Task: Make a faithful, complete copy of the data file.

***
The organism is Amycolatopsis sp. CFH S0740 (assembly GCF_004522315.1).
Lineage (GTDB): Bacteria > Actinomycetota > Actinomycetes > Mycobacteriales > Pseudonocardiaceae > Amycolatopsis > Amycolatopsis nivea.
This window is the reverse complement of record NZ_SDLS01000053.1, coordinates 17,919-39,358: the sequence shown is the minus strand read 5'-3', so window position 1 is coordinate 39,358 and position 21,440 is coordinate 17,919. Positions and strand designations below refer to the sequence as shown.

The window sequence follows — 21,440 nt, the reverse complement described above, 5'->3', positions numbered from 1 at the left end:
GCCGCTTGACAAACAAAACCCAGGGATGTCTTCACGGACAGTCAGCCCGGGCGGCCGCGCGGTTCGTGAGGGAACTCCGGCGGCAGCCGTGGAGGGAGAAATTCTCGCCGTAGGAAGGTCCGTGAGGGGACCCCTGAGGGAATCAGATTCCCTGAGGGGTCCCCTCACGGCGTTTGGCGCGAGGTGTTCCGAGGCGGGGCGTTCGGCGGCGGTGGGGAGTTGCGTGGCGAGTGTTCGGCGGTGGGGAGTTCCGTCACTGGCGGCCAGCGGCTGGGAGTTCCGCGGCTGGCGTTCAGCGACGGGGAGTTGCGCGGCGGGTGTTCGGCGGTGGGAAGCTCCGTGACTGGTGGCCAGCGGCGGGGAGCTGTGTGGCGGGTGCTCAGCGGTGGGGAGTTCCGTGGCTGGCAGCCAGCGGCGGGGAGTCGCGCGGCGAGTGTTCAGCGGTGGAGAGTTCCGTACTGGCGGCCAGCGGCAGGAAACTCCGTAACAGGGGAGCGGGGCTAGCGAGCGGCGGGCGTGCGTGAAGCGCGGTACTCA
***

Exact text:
The organism is Amycolatopsis sp. CFH S0740 (assembly GCF_004522315.1).
Lineage (GTDB): Bacteria > Actinomycetota > Actinomycetes > Mycobacteriales > Pseudonocardiaceae > Amycolatopsis > Amycolatopsis nivea.
This window is the reverse complement of record NZ_SDLS01000053.1, coordinates 17,919-39,358: the sequence shown is the minus strand read 5'-3', so window position 1 is coordinate 39,358 and position 21,440 is coordinate 17,919. Positions and strand designations below refer to the sequence as shown.

The window sequence follows — 21,440 nt, the reverse complement described above, 5'->3', positions numbered from 1 at the left end:
GCCGCTTGACAAACAAAACCCAGGGATGTCTTCACGGACAGTCAGCCCGGGCGGCCGCGCGGTTCGTGAGGGAACTCCGGCGGCAGCCGTGGAGGGAGAAATTCTCGCCGTAGGAAGGTCCGTGAGGGGACCCCTGAGGGAATCAGATTCCCTGAGGGGTCCCCTCACGGCGTTTGGCGCGAGGTGTTCCGAGGCGGGGCGTTCGGCGGCGGTGGGGAGTTGCGTGGCGAGTGTTCGGCGGTGGGGAGTTCCGTCACTGGCGGCCAGCGGCTGGGAGTTCCGCGGCTGGCGTTCAGCGACGGGGAGTTGCGCGGCGGGTGTTCGGCGGTGGGAAGCTCCGTGACTGGTGGCCAGCGGCGGGGAGCTGTGTGGCGGGTGCTCAGCGGTGGGGAGTTCCGTGGCTGGCAGCCAGCGGCGGGGAGTCGCGCGGCGAGTGTTCAGCGGTGGAGAGTTCCGTACTGGCGGCCAGCGGCAGGAAACTCCGTAACAGGGGAGCGGGGCTAGCGAGCGGCGGGCGTGCGTGAAGCGCGGTACTCA